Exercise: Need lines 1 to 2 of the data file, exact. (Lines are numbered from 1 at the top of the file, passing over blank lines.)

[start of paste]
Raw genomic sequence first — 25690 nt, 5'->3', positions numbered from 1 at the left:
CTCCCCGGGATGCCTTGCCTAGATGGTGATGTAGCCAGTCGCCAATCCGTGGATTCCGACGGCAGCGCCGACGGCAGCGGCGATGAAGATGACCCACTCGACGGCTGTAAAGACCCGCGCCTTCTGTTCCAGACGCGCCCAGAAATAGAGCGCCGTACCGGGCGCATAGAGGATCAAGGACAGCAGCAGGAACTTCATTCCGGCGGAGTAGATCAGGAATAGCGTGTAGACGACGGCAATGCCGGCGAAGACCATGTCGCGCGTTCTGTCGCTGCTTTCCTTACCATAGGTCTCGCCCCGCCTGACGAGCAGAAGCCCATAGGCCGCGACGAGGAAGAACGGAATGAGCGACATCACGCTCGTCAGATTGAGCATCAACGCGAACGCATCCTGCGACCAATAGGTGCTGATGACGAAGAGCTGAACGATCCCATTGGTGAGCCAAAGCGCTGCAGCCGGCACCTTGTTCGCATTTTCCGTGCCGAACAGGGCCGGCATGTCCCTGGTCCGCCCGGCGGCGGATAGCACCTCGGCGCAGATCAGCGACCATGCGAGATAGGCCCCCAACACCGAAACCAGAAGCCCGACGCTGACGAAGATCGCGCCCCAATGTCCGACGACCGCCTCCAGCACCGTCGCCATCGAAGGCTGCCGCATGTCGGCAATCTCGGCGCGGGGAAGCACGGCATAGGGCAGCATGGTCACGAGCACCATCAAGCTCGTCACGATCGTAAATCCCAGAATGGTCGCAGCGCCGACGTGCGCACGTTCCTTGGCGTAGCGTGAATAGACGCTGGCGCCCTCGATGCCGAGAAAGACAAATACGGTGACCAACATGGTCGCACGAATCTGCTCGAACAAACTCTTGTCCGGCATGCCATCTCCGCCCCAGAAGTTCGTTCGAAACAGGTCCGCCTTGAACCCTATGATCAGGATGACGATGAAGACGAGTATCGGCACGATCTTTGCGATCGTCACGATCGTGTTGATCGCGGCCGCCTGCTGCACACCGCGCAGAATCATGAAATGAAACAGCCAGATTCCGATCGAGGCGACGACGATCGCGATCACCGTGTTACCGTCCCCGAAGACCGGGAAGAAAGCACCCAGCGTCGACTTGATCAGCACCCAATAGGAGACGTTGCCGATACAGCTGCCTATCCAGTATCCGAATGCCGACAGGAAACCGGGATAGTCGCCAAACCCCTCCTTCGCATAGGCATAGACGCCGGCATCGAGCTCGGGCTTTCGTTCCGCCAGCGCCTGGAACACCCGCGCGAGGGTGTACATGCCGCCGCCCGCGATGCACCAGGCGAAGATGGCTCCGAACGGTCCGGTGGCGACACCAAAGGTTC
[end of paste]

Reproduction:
Raw genomic sequence first — 25690 nt, 5'->3', positions numbered from 1 at the left:
CTCCCCGGGATGCCTTGCCTAGATGGTGATGTAGCCAGTCGCCAATCCGTGGATTCCGACGGCAGCGCCGACGGCAGCGGCGATGAAGATGACCCACTCGACGGCTGTAAAGACCCGCGCCTTCTGTTCCAGACGCGCCCAGAAATAGAGCGCCGTACCGGGCGCATAGAGGATCAAGGACAGCAGCAGGAACTTCATTCCGGCGGAGTAGATCAGGAATAGCGTGTAGACGACGGCAATGCCGGCGAAGACCATGTCGCGCGTTCTGTCGCTGCTTTCCTTACCATAGGTCTCGCCCCGCCTGACGAGCAGAAGCCCATAGGCCGCGACGAGGAAGAACGGAATGAGCGACATCACGCTCGTCAGATTGAGCATCAACGCGAACGCATCCTGCGACCAATAGGTGCTGATGACGAAGAGCTGAACGATCCCATTGGTGAGCCAAAGCGCTGCAGCCGGCACCTTGTTCGCATTTTCCGTGCCGAACAGGGCCGGCATGTCCCTGGTCCGCCCGGCGGCGGATAGCACCTCGGCGCAGATCAGCGACCATGCGAGATAGGCCCCCAACACCGAAACCAGAAGCCCGACGCTGACGAAGATCGCGCCCCAATGTCCGACGACCGCCTCCAGCACCGTCGCCATCGAAGGCTGCCGCATGTCGGCAATCTCGGCGCGGGGAAGCACGGCATAGGGCAGCATGGTCACGAGCACCATCAAGCTCGTCACGATCGTAAATCCCAGAATGGTCGCAGCGCCGACGTGCGCACGTTCCTTGGCGTAGCGTGAATAGACGCTGGCGCCCTCGATGCCGAGAAAGACAAATACGGTGACCAACATGGTCGCACGAATCTGCTCGAACAAACTCTTGTCCGGCATGCCATCTCCGCCCCAGAAGTTCGTTCGAAACAGGTCCGCCTTGAACCCTATGATCAGGATGACGATGAAGACGAGTATCGGCACGATCTTTGCGATCGTCACGATCGTGTTGATCGCGGCCGCCTGCTGCACACCGCGCAGAATCATGAAATGAAACAGCCAGATTCCGATCGAGGCGACGACGATCGCGATCACCGTGTTACCGTCCCCGAAGACCGGGAAGAAAGCACCCAGCGTCGACTTGATCAGCACCCAATAGGAGACGTTGCCGATACAGCTGCCTATCCAGTATCCGAATGCCGACAGGAAACCGGGATAGTCGCCAAACCCCTCCTTCGCATAGGCATAGACGCCGGCATCGAGCTCGGGCTTTCGTTCCGCCAGCGCCTGGAACACCCGCGCGAGGGTGTACATGCCGCCGCCCGCGATGCACCAGGCGAAGATGGCTCCGAACGGTCCGGTGGCGACACCAAAGGTTC